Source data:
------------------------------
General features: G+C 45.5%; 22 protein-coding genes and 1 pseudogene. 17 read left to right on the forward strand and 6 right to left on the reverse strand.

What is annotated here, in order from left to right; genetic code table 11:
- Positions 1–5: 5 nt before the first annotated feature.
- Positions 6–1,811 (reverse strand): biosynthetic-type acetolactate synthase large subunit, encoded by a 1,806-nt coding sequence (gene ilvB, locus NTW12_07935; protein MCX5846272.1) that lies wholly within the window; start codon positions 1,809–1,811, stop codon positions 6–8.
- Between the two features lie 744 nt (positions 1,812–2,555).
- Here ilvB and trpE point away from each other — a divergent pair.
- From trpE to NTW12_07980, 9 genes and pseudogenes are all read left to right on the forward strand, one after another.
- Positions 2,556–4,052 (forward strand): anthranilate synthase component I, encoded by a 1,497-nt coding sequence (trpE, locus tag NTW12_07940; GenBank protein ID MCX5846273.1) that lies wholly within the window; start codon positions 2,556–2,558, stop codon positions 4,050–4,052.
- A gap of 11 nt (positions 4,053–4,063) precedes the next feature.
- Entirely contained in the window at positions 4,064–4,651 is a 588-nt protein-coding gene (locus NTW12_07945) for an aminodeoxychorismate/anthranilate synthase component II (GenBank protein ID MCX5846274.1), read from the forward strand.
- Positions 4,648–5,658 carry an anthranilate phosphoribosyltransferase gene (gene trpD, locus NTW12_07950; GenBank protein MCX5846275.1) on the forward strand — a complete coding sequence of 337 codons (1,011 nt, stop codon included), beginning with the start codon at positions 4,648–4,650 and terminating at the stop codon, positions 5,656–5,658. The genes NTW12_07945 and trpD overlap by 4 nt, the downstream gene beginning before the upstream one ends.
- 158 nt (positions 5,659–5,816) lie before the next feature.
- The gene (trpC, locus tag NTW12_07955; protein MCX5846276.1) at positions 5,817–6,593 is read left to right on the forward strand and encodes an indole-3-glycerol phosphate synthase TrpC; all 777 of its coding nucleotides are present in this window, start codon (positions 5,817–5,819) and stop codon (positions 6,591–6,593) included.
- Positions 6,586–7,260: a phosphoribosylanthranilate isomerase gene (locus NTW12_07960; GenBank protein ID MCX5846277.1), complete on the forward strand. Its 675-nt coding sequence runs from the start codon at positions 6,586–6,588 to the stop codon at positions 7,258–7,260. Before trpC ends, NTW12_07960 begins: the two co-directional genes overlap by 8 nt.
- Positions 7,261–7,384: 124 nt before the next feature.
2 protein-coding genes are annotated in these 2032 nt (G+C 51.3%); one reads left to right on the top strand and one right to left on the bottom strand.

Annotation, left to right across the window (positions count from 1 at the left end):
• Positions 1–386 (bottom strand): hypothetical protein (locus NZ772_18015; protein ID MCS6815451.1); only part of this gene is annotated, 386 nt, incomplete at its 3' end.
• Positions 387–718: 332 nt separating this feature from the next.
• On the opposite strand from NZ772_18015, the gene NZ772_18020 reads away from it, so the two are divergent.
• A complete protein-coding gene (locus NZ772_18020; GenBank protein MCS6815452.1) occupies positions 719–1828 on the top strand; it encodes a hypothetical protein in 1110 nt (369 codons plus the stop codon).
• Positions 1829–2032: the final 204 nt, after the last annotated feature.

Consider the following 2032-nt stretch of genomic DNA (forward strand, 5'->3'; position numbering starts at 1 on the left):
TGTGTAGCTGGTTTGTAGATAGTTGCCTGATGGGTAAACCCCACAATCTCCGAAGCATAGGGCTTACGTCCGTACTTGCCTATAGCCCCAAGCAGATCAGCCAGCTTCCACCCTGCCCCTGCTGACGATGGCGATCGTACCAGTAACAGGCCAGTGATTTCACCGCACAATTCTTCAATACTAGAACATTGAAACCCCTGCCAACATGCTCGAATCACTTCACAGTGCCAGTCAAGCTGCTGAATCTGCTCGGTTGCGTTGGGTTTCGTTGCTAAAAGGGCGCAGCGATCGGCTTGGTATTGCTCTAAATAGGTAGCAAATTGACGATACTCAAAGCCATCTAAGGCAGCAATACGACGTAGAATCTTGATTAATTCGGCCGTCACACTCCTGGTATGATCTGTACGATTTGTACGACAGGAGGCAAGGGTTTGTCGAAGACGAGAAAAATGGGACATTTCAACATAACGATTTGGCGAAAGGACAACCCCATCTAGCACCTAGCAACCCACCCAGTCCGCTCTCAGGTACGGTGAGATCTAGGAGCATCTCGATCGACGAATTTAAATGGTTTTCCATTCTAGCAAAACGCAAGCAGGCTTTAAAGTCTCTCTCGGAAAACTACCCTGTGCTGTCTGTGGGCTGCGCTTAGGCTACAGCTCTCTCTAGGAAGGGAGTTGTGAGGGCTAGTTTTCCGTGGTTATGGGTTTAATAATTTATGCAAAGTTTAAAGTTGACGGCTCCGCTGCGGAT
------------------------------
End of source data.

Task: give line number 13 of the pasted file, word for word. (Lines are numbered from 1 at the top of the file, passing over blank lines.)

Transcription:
- The gene (trpC, locus tag NTW12_07955; protein MCX5846276.1) at positions 5,817–6,593 is read left to right on the forward strand and encodes an indole-3-glycerol phosphate synthase TrpC; all 777 of its coding nucleotides are present in this window, start codon (positions 5,817–5,819) and stop codon (positions 6,591–6,593) included.